...Ty Cobb helped his Detroit Tigers beat the St. Louis
Cardinals in extra innings with his hustle, verve and some
superb base running. Branch Rickey, the Cardinals manager
at the time, later made these observations while thinking
about Cobb's exploits:
"I commenced to ask myself what it was that made a man a
distinguished ballplayer. Take two men of equal ability; one
of them will always stay in mediocrity and another will
distinguish himself in the game. What is the difference?
The more we compress and confine the element of luck- luck
has it place in games; it is in the English language; it is in the
dictionary, and we ought to keep it there- and put it in a
small area, just to that extent do you enlarge the area for the
exercise of a man's own functions in controlling his workings,
his destinies, and his game.
The more that a man exercises himself and asserts his own
influence over his work, the less the part that luck plays. It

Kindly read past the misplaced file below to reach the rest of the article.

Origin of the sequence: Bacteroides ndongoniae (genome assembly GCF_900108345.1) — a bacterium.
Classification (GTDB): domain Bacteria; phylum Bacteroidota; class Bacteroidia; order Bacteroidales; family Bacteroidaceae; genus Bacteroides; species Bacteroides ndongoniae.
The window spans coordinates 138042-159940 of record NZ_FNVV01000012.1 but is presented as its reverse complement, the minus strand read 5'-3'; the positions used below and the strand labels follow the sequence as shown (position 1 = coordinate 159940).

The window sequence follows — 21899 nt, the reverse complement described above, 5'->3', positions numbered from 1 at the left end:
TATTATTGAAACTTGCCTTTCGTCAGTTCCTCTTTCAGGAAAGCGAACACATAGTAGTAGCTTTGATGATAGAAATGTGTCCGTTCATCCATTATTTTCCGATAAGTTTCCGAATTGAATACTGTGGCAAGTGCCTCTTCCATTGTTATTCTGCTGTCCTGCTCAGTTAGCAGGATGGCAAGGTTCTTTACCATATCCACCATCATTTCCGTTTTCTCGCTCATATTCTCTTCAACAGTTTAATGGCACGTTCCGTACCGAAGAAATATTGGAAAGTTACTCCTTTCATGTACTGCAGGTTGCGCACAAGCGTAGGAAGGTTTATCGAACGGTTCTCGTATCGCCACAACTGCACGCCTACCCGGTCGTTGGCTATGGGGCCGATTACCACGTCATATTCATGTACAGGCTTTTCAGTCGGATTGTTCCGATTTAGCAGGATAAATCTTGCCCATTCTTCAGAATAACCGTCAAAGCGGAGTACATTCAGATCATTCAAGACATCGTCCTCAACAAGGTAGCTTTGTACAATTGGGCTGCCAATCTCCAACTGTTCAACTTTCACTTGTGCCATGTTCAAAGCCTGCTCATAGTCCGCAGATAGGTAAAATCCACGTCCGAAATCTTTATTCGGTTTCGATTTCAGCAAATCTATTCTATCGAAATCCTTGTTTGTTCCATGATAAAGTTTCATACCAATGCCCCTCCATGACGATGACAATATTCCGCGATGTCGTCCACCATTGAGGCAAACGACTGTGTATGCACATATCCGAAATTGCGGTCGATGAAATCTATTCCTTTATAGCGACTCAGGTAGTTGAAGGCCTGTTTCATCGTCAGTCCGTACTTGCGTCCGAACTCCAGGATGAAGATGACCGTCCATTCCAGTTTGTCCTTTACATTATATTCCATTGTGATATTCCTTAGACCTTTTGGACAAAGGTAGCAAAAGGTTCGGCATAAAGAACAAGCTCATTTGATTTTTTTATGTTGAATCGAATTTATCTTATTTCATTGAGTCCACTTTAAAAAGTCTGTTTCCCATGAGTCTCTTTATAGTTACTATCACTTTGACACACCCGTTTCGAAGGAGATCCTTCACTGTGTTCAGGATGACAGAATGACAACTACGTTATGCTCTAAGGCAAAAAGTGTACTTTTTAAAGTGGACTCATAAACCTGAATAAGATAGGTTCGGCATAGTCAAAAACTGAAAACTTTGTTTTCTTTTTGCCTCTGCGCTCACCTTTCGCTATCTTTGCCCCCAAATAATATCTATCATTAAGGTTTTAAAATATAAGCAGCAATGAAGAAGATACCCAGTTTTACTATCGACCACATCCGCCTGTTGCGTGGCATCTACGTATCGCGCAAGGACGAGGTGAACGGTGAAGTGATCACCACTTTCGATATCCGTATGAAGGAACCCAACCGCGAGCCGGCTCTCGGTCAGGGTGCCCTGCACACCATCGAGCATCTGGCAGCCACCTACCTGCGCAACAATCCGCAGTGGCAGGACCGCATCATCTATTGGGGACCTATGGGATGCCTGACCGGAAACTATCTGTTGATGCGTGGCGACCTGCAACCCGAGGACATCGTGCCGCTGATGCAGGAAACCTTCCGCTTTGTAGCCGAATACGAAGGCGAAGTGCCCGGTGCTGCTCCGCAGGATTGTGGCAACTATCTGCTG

is true in baseball that the greatest single menace to a man is
his willingness to alibi his own failures; the greatest menace
to a man's success in business, I think, sometimes is a perfect
willingness to excuse himself for his own mistakes.
What is the greatest single thing in the character of a successful
enterprise, in the character of a boy, in the character of a great
baseball player? I think it is the desire to be a great baseball
player, a desire that dominates him, a desire so strong that it
does not admit of anything that runs counter to it, a desire to
excel that so confines him to a single purpose that nothing else
That thing makes men come in at night, that makes men have
good health, that makes men change their bad technique to
good technique, that makes capacity and ability in men. That
makes a team with 80 percent possibility come from 60 to 70
percent, that makes them approach their possibility; and with
a dominant desire to excel, that simply transcends them into
a spiritual force.
The greatest single thing in the qualification of a great player,
a great team, or a great man, is a desire to reach the objective
that admits of no interference anywhere. That is the greatest
thing I know about baseball or anything else."